Grant obtained for improved cancer screening among Appalachian women
Published 7:41 pm Tuesday, September 24, 2019
UNIVERSITY OF VIRGINIA CANCER CENTER
In the rural regions of Appalachian states, there are significant health disparities that persist for area residents, many of which pertain to cancer patients or to the risk of getting cancer. Recently, women in the Appalachian region have reported breast cancer screening rates that are much lower than rates across the rest of the nation, and are far below recommended rates for screening in order to prevent and detect early breast cancer.
Email newsletter signup
To help explore the reasons for this disparity in access to screening, the American Cancer Society has awarded the University of Virginia a Research Scholar Grant for a study that will examine breast cancer screening rates in the Appalachian counties of Kentucky, including Lincoln, Casey and Garrard counties.
Older women in rural areas can benefit the most from breast cancer screenings, but data shows that this population under-utilizes these services. In Appalachian states, as many as 50% of older women aged 50 and older lack access to these recommended screenings, compared to 30% of the same population nationwide.
Dr. Roger Anderson, associate director for Population Sciences at the UVA Cancer Center and professor of Public Health Sciences, is working in collaboration with researchers from other states that are part of the Appalachian region on this important work that will impact Virginia, West Virginia, Pennsylvania, Ohio, and Kentucky.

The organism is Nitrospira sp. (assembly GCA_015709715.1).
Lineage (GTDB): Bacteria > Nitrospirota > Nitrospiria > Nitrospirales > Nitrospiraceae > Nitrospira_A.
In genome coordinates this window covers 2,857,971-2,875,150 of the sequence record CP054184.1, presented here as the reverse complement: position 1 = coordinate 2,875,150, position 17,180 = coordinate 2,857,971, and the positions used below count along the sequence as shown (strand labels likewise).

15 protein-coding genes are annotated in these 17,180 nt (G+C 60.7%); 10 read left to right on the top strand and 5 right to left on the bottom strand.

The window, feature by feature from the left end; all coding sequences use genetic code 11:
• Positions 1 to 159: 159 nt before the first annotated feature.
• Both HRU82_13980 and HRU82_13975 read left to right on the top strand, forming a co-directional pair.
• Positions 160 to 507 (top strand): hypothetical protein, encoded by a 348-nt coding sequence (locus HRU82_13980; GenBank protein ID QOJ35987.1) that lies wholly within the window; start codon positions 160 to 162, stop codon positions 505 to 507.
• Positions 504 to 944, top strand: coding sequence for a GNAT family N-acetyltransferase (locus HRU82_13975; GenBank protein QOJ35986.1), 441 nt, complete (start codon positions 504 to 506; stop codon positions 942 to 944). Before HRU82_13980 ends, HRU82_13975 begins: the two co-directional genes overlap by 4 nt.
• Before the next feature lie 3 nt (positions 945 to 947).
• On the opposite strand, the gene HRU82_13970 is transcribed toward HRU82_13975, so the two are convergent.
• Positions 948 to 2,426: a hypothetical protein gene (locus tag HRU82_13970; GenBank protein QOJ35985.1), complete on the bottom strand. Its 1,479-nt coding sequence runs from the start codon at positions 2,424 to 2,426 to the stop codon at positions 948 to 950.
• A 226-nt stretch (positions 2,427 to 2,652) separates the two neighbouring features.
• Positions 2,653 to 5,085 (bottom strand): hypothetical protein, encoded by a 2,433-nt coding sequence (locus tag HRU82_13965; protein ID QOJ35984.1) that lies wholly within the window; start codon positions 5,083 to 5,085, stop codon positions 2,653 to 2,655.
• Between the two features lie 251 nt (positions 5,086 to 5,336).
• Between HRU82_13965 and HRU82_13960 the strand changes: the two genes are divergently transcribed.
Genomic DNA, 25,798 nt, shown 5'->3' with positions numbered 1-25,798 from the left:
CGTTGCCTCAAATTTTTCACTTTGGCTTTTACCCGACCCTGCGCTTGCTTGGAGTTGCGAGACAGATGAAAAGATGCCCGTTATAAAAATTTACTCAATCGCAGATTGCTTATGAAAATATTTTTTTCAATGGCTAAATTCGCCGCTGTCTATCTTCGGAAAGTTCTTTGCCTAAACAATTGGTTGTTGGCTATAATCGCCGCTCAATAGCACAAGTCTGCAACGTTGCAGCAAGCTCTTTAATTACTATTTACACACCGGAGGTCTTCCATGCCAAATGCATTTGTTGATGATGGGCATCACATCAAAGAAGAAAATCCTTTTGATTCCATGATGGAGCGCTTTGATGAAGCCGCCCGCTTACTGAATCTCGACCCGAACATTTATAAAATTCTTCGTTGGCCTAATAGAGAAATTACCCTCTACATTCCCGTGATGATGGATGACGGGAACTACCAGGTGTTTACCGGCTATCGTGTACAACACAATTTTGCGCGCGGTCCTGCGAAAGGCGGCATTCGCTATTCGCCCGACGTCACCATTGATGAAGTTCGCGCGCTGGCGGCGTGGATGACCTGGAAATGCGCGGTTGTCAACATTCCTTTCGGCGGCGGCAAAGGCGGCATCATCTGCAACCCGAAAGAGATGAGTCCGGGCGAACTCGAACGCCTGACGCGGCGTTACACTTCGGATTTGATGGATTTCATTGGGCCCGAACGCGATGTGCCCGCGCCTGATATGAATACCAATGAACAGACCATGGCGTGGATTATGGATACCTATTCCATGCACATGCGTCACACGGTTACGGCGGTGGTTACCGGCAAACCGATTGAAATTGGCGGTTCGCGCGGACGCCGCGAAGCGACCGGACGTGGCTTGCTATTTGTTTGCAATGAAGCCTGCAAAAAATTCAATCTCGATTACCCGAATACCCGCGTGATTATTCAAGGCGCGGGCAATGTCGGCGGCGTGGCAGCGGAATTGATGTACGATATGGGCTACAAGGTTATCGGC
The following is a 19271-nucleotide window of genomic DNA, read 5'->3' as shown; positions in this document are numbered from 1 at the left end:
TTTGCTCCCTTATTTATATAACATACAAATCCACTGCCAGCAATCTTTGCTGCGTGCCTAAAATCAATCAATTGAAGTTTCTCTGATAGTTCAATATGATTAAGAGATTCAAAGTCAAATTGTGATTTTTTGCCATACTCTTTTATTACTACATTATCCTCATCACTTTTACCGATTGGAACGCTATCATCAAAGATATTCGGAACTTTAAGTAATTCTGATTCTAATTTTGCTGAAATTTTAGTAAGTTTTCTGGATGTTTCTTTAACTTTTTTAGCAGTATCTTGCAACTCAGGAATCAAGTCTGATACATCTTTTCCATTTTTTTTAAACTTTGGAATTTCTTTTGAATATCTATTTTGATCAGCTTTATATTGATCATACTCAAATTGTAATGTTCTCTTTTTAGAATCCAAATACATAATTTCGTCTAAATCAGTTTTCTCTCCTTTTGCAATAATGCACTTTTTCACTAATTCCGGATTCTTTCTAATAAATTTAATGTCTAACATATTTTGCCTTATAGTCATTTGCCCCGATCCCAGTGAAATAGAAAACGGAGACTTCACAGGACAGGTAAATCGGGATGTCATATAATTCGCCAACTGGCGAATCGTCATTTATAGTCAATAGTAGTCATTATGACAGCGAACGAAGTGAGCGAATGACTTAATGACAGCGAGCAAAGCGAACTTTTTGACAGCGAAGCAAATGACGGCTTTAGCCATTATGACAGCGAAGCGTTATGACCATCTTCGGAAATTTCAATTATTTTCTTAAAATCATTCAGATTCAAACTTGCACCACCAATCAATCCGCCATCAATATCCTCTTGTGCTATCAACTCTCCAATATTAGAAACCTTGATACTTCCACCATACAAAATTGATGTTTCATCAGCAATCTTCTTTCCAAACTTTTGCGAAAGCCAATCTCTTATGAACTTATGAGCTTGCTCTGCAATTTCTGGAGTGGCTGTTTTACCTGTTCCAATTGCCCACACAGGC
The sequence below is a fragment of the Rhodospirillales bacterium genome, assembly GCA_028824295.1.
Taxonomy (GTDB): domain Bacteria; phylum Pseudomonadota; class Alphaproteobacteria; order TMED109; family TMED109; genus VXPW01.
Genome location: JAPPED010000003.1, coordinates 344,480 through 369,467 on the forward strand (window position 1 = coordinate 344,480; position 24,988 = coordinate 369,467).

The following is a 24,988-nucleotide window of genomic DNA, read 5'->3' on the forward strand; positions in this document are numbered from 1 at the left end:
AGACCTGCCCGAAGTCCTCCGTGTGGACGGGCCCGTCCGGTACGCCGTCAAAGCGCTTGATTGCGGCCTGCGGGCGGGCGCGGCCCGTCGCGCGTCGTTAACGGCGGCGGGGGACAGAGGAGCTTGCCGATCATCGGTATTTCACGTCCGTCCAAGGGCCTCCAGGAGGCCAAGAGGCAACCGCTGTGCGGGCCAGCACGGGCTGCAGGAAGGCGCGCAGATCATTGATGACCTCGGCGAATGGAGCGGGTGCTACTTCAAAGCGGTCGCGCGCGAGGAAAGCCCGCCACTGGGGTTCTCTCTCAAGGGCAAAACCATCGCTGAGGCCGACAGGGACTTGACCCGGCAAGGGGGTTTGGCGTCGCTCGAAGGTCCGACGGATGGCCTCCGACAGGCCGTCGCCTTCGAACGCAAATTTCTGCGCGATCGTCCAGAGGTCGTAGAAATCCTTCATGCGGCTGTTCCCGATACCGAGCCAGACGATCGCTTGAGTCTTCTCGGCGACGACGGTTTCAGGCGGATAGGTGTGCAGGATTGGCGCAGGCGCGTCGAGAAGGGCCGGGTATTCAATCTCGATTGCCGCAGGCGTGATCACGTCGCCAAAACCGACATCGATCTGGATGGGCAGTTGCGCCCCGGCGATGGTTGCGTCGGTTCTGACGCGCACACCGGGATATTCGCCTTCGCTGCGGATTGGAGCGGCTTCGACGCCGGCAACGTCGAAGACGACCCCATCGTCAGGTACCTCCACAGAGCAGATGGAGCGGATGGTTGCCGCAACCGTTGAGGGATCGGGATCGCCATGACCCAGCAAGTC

Specifically, Anderson’s team will examine how the policies, practices and resources of mammography screening facilities in these states’ Appalachian regions affect screening rates and breast cancer incidence among women in the region’s underserved counties.
The team, which began the five-year study in January, will collect survey data on the organizational structure of more than 300 mammography facilities, and will compare that information with healthcare claims data from more than 1.2 million women who receive Medicare or Medicaid insurance in the Appalachian region.
By studying factors such as wait times, hours of operation, community outreach and scope of services, Anderson and the team hope to identify the structural features of these facilities that can reduce poverty-linked disparities in breast cancer screenings and mortality.
“This study is a great opportunity to understand how organizational practices and policies impact mammography screening rates in underserved areas,” says Anderson. “Our team looks forward to finding out what both low- and high-performing organizations are doing, or what they’re not doing, that may be influencing screening rates in each of their communities.”
“The novel part of our research is that no one has really looked at these organizations,”
Anderson adds. “We’ve looked at individual characteristics, such as race, and we’ve looked at different types of approaches to screenings, but this study is really focused on the screening facilities’ structure and practices, and how those in turn impact screening rates.”